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Improving Writing In Civil And Environmental Engineering Courses Using Claqwa, An Online Tool For Writing Improvement

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2010 Annual Conference & Exposition


Louisville, Kentucky

Publication Date

June 20, 2010

Start Date

June 20, 2010

End Date

June 23, 2010



Conference Session

Student Learning

Tagged Division

Educational Research and Methods

Page Count


Page Numbers

15.705.1 - 15.705.13



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Paper Authors

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Maya Trotz University of South Florida


Ken Thomas University of South Florida

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Ken D. Thomas is currently at PhD Candidate and teaching assistant at US⁆s Department of Civil & Environmental Engineering. Ken obtained BSc Chemical and Process Engineering as well as MSc Environmental Engineering from UWI, St. Augustine. His current research interest lies in linking water quality, management and ecotourism activities in the Caribbean as well as engineering education.

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Jeffrey Cunningham University of South Florida

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Qiong Zhang University of South Florida

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NOTE: The first page of text has been automatically extracted and included below in lieu of an abstract

Improving writing in civil and environmental engineering courses using CLAQWA, an online tool for writing improvement Abstract A required ABET student outcome of engineering programs is “communication” which, according to the American Society of Civil Engineers BOK means that a student can “Plan, compose, and integrate the verbal, written, virtual, and graphical communication of a project to technical and non-technical audiences.” The Civil and Environmental Engineering program at the University of South Florida, addresses this outcome over a student’s undergraduate career, however, tools for student improvement are typically not directly linked with the course syllabus and the actual assessment of skills. The Cognitive Level and Quality Writing Assessment (CLAQWA) instrument is a computer based assessment and feedback tool designed to improve the writing skills and raise cognitive levels necessary for a given writing assignment. It also allows faculty to assess, diagnose and grade a writing assignment and student peers to provide feedback to each other. CLAQWA provides guided, interactive examples for self instruction on writing improvement and is flexibly designed to emphasize the particular instructor’s grading priorities.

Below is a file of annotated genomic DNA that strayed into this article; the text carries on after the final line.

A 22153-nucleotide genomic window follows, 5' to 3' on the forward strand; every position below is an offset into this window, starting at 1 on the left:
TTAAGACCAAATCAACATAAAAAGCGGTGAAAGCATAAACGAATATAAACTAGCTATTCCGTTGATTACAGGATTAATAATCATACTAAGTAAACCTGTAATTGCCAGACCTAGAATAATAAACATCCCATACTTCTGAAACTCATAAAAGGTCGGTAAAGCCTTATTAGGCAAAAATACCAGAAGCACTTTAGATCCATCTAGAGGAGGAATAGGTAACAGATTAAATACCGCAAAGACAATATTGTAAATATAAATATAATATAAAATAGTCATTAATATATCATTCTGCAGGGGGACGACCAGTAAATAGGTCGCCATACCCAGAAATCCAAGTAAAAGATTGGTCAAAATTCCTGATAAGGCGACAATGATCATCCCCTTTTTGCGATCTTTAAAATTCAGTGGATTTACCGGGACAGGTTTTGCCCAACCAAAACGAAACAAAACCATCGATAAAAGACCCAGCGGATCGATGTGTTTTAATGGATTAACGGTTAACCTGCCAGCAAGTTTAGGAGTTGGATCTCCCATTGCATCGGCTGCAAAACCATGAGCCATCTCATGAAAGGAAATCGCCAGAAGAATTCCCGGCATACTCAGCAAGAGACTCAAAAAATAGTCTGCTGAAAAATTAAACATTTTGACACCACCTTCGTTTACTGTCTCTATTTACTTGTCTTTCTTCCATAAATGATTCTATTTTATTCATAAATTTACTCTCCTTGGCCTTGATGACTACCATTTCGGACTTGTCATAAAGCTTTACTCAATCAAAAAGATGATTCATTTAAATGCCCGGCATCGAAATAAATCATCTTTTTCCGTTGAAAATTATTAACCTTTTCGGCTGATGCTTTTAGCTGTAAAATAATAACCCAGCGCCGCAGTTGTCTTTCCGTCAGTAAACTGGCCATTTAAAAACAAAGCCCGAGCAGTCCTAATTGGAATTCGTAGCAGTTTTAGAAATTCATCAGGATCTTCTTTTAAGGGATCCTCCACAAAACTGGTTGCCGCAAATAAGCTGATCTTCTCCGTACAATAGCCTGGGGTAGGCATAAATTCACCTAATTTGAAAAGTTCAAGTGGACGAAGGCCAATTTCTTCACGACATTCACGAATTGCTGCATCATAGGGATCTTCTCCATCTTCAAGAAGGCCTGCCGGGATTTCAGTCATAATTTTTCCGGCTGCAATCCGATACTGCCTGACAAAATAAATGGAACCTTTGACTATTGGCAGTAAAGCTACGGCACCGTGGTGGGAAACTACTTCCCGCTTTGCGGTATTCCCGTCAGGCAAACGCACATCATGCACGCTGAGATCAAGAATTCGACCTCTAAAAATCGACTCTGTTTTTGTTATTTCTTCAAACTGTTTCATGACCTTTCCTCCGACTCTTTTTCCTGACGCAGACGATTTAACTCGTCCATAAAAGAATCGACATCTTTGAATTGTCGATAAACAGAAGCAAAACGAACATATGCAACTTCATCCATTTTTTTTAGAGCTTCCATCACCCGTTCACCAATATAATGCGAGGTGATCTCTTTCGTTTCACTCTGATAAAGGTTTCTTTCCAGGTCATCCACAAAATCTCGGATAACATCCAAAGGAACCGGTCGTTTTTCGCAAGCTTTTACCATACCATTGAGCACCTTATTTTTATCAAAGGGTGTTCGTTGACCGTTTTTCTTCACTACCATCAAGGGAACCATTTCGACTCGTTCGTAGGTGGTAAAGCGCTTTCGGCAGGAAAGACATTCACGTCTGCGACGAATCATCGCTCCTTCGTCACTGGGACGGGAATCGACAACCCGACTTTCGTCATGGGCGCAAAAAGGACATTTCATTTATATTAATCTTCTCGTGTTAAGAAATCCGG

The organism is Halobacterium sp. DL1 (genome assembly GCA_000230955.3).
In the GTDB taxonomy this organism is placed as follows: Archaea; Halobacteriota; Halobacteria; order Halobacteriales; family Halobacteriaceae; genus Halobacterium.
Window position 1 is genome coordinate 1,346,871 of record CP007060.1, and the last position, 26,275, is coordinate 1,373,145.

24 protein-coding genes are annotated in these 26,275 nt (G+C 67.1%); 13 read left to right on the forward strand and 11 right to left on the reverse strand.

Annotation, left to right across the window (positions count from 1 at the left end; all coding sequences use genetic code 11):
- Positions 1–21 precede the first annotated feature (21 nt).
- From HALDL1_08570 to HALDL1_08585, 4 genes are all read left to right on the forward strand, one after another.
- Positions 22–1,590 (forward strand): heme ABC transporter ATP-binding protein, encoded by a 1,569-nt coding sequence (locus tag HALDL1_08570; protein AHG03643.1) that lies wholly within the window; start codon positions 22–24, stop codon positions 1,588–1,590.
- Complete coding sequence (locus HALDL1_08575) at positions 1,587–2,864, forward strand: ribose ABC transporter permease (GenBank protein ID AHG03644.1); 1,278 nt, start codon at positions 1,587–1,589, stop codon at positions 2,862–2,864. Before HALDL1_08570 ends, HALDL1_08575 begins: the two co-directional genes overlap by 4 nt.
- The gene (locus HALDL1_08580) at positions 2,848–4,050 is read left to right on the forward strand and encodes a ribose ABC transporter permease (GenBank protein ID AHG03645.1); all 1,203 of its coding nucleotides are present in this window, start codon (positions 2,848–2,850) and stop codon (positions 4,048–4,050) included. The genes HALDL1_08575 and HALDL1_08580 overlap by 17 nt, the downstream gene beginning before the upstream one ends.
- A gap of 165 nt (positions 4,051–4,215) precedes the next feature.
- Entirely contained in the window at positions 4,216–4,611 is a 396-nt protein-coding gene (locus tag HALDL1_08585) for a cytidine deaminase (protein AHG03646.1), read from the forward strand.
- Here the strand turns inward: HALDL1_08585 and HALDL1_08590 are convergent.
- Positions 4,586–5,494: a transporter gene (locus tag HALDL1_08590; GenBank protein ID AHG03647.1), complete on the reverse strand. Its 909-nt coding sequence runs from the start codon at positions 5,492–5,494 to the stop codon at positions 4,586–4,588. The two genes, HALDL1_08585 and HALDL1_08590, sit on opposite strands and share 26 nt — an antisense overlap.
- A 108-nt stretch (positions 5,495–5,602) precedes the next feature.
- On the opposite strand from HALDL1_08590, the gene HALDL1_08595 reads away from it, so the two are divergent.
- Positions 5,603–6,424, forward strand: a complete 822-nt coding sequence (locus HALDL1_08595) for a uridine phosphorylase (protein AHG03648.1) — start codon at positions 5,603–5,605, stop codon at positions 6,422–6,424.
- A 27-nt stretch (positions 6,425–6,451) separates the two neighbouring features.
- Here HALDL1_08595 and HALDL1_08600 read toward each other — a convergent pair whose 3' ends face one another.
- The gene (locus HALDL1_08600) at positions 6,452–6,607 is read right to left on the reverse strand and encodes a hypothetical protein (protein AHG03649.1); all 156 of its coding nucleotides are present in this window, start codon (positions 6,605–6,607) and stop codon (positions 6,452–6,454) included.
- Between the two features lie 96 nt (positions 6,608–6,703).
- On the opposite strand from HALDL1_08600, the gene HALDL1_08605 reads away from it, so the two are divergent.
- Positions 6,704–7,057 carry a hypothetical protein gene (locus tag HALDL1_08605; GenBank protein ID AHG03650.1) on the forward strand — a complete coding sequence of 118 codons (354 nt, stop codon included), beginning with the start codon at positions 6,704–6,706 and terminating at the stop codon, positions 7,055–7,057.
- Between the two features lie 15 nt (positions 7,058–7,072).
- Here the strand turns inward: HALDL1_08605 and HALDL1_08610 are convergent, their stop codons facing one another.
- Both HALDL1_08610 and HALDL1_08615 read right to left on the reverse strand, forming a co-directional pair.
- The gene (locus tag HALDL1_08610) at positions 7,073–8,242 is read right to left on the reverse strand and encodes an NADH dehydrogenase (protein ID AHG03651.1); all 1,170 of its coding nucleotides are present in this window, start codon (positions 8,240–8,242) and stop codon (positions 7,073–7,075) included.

CLAQWA was integrated into an upper level Environmental Engineering Systems course where it was used for a student term paper in both Fall 2008, the pilot, and Spring 2009. Working in groups of three (in Fall 2008 - 17 groups; Spring 2009 – 13 groups), students selected a topic relevant to environmental engineering and worked closely with the two course instructors in outlining the paper’s theme. A writing teaching assistant familiar with CLAQWA was assigned to the class and specially scheduled training sessions were provided to train students on the use of CLAQWA. Each group’s first paper draft received at least three peer reviews, all of which were compared for the purposes of this paper to determine any common issues amongst the class. The faculty and teaching assistant compared their own grading using CLAQWA in an effort to calibrate the process for the grading of the final term paper. For the Spring 2009 offering of the class the entire CLAQWA process was undertaken without the online component. This was done to determine whether the tool can be successful by use of traditional teaching techniques i.e. as a paper based tool. Student surveys were used to gain feedback on whether students felt CLAQWA was useful and helped them to improve their writing skills. CLAQWA provides effective tools that actually improve student writing skills and enables data collection to demonstrate this improvement.

Introduction According to Flateby and Fehr1, “the inability to communicate effectively in writing seems to be a common deficiency amongst engineers. One can debate over the root cause of this deficiency, but most people agree that strengthening communication skills will increase the effectiveness of the engineer.” To address this issue amongst engineering graduates, ABET now requires BS graduates to be able to effectively communicate their ideas verbally and through writing1. This concept has been incorporated into the Civil Engineering Body of Knowledge (BOK)2.

Trotz, M., & Thomas, K., & Cunningham, J., & Zhang, Q. (2010, June), Improving Writing In Civil And Environmental Engineering Courses Using Claqwa, An Online Tool For Writing Improvement Paper presented at 2010 Annual Conference & Exposition, Louisville, Kentucky. 10.18260/1-2--16062

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